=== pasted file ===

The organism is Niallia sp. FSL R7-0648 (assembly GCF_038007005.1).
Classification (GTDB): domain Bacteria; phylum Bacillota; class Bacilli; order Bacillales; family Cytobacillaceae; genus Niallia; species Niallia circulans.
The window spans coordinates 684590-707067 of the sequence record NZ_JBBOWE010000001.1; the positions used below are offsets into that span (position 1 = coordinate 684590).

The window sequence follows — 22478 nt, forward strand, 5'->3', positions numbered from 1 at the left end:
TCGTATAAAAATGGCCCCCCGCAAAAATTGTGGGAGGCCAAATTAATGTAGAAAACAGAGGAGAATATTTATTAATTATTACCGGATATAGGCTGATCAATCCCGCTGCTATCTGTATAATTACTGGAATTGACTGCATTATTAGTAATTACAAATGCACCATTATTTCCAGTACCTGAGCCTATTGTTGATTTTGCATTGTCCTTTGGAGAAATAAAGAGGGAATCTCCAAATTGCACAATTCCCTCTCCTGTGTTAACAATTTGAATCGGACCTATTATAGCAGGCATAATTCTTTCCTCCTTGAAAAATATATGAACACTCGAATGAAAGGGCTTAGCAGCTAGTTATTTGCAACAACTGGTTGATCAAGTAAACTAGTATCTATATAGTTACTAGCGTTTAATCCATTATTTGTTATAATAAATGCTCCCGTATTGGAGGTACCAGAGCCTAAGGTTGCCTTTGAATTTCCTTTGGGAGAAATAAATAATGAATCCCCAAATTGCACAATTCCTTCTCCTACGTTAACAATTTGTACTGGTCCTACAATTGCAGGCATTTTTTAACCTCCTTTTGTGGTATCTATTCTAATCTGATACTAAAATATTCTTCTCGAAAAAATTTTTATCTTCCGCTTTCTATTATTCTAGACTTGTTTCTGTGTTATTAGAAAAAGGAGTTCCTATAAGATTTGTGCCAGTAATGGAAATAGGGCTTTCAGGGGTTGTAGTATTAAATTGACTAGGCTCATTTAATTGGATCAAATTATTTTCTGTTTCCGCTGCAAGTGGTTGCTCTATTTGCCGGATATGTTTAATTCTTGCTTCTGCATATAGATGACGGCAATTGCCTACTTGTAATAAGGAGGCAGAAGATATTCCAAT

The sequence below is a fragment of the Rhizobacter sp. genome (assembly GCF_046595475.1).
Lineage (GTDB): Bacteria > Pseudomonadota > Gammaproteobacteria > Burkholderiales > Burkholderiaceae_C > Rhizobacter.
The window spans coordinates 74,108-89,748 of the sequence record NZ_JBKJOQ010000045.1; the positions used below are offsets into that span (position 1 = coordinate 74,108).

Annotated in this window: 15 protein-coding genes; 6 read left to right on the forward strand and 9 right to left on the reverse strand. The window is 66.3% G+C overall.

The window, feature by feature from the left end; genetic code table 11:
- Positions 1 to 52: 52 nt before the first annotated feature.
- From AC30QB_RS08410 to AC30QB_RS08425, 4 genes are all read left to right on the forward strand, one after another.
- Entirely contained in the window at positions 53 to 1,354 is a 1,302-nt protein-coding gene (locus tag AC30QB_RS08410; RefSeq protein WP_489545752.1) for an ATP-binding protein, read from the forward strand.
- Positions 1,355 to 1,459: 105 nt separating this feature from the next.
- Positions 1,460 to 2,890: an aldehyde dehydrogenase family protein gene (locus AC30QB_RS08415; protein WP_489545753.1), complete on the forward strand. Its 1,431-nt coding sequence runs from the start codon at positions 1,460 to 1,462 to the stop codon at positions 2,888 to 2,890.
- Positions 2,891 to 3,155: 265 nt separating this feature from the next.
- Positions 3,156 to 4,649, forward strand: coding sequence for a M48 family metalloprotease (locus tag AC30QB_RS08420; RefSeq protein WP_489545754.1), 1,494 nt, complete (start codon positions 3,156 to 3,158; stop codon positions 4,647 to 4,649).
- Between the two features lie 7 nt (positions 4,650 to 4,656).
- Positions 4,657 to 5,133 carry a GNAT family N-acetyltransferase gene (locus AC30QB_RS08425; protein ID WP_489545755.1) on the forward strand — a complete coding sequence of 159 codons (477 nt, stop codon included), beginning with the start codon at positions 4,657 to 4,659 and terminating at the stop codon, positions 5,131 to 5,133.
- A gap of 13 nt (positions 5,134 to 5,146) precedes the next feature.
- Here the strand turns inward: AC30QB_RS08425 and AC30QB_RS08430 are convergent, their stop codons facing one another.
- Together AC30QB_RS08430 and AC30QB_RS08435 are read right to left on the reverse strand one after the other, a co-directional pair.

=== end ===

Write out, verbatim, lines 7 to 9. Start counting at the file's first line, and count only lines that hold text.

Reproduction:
Lineage (GTDB): Bacteria > Pseudomonadota > Gammaproteobacteria > Burkholderiales > Burkholderiaceae_C > Rhizobacter.
The window spans coordinates 74,108-89,748 of the sequence record NZ_JBKJOQ010000045.1; the positions used below are offsets into that span (position 1 = coordinate 74,108).

Annotated in this window: 15 protein-coding genes; 6 read left to right on the forward strand and 9 right to left on the reverse strand. The window is 66.3% G+C overall.